Middle schoolers at five Bronx schools are getting a unique experience, one they might not have if it wasn't for the Girl Scouts of Greater New York's Career Exploration Program, which reaches out to girls in disadvantaged neighborhoods. NY1's Erin Clarke filed the following report.
Middle-school girls from five Bronx schools are strapping on life vests and getting in boats, hooking fish and doing things that many of them have never experienced.
It's part of a year-end trip to a camp 90 minutes from the city for the Girl Scouts of Greater New York's Career Exploration Program.
For many of the girls who participated, it was their first time at a camp.
"I didn't really know this was going to be such a weird experience," said Alexa Guerrero, a seventh-grade student. "It was actually really fun, but it was actually really scary."
"It teaches cooperation, and it puts it in a real-time, it gives a real-time experience," said Shenica Odom, director of the career exploration program. "It's not something that they have to theorize. They know immediately that they have to cooperate when they're boating, they have to work together, they have to be patient when they're fishing."
The program is about more than spending a day out of school and at camp. Through CEP, the girls gain the skills they need to succeed beyond middle school.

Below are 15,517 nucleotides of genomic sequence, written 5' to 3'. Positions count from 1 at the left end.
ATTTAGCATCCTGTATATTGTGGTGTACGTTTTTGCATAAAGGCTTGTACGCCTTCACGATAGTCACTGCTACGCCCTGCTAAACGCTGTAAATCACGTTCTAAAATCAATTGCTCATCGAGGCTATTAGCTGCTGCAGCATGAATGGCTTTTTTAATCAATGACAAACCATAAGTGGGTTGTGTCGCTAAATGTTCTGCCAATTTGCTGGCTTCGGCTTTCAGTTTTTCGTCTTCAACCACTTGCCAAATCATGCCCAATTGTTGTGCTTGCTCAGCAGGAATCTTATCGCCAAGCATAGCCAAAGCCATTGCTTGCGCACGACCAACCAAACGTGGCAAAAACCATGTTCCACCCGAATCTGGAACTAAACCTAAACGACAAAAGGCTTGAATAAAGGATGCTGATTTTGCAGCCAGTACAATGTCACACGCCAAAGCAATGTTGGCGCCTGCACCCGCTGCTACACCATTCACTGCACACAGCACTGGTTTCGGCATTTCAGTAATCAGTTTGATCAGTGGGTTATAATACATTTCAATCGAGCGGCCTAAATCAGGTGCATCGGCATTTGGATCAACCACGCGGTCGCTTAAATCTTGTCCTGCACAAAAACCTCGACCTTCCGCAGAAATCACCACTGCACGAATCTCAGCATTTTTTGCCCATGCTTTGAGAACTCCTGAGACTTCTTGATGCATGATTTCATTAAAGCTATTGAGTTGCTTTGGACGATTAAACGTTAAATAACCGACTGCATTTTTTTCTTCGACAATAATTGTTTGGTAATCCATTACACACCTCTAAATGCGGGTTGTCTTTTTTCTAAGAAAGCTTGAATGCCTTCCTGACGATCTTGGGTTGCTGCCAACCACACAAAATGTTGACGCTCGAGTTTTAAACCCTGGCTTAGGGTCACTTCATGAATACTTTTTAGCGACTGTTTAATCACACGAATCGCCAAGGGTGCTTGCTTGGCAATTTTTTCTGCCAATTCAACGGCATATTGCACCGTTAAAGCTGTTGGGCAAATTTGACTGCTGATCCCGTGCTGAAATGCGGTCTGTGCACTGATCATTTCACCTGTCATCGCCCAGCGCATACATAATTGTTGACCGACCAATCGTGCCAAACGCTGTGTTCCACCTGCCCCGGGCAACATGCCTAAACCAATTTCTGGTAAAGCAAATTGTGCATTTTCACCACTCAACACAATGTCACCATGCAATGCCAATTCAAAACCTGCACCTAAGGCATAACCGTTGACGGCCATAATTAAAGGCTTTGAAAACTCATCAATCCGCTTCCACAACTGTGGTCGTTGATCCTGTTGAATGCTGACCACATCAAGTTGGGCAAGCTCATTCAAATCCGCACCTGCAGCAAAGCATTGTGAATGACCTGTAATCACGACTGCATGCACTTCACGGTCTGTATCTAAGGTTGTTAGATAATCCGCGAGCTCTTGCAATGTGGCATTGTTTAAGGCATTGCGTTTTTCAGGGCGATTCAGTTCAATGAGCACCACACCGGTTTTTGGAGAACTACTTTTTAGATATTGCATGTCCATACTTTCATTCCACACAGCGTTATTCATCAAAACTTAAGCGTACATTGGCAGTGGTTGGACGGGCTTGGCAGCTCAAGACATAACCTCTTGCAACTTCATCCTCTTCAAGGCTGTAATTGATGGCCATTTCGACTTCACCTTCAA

"The goal of the program is to help girls gain career awareness, to not only help them in academic areas, but to also broaden their horizons so that they would be able to chose a high school and a career path," said Alyssa Negron, administrator for the career exploration program.
Through in-class instruction, guest speakers and visits to different companies, the girls learn about diverse career fields, something they say will pay off.
"Later, in the future, you're going to be informed about what career you want to be and how much you get paid," said Angelina Cruz, a seventh-grade student.
The Girl Scouts say CEP is vital to the South Bronx, where about 92 percent of students the program serves live at or below the poverty line. There, the Girl Scouts and its benefits aren't often accessible.
"In our communities that CEP is stationed in, parents may not have the time or the resources to participate in Girl Scouts in the traditional sense," Odom said.
So instead, CEP brings Girl Scouts to them in the form of a school program that the girls even get credit for.
Organizers of the program say they've already seen an improvement in participants' test scores, attendance and graduation rates, and they plan to expand the program.